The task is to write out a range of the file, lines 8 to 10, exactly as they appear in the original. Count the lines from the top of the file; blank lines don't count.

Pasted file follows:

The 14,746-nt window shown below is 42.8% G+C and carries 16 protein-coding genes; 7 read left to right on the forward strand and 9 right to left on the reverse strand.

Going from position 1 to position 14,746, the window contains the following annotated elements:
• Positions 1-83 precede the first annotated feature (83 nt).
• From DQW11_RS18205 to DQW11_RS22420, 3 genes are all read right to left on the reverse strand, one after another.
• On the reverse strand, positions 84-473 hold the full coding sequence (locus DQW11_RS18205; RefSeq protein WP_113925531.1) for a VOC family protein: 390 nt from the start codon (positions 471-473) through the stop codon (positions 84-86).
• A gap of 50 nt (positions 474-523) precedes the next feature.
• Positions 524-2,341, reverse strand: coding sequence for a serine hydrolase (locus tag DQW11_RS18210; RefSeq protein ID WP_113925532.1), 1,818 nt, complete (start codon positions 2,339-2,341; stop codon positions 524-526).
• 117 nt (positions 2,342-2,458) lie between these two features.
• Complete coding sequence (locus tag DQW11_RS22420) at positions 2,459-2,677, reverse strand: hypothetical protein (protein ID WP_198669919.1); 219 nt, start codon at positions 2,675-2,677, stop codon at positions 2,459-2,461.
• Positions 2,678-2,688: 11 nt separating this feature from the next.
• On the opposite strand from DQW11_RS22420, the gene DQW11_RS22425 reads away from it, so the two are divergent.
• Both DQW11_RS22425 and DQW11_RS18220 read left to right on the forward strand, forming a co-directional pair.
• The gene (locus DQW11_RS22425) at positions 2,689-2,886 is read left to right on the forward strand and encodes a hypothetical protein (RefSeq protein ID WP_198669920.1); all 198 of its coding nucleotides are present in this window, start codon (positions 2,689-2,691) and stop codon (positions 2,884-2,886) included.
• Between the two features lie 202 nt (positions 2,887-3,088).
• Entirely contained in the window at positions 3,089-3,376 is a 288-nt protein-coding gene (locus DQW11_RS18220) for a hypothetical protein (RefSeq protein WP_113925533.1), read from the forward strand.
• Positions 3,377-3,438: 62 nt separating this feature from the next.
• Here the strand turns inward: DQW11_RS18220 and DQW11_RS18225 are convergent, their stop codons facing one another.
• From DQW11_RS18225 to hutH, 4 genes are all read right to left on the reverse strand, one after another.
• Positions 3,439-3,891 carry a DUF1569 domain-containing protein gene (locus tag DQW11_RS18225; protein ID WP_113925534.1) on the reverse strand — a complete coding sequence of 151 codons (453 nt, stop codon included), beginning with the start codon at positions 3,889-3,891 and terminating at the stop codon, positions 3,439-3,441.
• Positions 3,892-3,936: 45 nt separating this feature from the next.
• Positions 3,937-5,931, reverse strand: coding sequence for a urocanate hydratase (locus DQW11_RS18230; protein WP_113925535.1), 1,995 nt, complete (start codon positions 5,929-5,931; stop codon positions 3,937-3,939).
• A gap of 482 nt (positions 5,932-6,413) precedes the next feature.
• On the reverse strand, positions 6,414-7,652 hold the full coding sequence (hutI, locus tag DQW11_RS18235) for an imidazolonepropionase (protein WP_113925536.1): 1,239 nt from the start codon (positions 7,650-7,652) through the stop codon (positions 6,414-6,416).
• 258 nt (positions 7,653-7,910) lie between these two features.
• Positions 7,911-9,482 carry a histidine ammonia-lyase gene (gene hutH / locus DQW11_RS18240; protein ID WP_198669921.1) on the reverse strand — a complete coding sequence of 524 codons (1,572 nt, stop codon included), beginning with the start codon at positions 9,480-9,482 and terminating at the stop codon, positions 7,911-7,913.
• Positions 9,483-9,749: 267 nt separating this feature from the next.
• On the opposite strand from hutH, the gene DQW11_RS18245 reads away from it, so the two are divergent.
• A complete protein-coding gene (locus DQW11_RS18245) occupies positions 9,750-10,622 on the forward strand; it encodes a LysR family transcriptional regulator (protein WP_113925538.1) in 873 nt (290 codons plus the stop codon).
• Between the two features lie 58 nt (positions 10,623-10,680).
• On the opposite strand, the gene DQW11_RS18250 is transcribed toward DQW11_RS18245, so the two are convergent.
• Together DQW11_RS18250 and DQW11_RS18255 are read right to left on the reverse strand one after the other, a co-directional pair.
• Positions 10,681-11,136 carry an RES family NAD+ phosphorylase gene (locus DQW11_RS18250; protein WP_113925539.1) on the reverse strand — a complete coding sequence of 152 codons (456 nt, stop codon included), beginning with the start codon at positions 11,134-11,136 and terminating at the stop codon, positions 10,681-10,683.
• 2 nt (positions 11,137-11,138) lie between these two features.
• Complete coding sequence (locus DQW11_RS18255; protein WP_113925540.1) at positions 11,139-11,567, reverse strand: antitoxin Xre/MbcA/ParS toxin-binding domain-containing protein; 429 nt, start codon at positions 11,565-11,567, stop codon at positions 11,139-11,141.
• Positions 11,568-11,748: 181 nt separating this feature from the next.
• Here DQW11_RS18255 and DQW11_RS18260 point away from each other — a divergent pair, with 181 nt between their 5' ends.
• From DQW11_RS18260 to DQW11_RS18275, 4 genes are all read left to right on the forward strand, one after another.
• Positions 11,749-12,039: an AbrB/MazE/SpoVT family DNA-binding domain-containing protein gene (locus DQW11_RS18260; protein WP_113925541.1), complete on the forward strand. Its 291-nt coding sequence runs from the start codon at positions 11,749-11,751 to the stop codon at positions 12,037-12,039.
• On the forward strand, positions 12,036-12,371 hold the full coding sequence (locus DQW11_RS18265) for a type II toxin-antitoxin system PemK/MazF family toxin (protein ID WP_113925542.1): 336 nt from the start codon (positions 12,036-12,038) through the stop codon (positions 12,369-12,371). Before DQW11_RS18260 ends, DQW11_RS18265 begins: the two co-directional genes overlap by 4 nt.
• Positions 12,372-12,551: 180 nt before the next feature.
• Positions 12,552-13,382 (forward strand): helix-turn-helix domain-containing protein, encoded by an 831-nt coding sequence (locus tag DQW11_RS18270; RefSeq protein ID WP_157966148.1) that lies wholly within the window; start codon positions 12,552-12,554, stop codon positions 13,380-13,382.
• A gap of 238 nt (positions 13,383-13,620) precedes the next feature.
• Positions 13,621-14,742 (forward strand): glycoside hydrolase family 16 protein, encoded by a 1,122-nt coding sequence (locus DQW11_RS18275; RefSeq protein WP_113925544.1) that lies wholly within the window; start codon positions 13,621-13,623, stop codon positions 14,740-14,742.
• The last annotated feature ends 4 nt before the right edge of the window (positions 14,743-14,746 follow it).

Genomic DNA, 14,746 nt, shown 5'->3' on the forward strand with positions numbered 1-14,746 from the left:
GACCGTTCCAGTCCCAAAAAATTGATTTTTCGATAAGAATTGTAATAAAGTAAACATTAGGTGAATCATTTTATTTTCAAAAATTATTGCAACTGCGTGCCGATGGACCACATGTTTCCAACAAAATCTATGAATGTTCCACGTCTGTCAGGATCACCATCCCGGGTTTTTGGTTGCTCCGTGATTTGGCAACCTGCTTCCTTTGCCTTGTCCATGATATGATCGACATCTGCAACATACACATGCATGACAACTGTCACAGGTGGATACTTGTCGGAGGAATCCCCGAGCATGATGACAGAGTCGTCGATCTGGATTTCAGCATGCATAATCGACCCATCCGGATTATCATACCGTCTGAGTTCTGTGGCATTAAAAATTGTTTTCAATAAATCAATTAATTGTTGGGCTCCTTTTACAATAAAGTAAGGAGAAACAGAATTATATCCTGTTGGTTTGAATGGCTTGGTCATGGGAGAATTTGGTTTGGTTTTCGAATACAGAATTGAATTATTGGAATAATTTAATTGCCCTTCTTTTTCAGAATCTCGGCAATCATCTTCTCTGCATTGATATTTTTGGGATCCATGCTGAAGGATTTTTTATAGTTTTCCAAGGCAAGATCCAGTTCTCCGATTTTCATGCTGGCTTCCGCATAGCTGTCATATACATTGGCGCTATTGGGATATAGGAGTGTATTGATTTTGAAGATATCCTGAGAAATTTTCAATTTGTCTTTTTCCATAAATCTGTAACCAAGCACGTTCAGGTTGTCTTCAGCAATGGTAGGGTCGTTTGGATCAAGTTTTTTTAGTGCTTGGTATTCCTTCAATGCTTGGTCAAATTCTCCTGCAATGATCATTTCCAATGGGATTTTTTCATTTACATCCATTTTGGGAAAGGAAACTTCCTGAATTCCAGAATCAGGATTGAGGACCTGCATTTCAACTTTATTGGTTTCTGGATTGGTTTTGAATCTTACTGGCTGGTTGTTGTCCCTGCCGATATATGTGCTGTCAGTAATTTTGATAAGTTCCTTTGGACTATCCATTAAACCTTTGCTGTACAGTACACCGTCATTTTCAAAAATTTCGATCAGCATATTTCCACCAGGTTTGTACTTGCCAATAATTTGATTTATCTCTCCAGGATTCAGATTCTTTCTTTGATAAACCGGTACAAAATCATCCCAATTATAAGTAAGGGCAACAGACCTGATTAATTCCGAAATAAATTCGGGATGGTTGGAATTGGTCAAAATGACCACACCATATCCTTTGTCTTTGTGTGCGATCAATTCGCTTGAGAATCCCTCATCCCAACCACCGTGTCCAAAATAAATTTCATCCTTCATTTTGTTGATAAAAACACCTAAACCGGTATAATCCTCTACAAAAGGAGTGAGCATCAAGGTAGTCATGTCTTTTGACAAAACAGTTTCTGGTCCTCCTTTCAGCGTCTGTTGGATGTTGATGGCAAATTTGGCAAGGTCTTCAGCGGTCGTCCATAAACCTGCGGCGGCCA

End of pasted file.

• 117 nt (positions 2,342-2,458) lie between these two features.
• Complete coding sequence (locus tag DQW11_RS22420) at positions 2,459-2,677, reverse strand: hypothetical protein (protein ID WP_198669919.1); 219 nt, start codon at positions 2,675-2,677, stop codon at positions 2,459-2,461.
• Positions 2,678-2,688: 11 nt separating this feature from the next.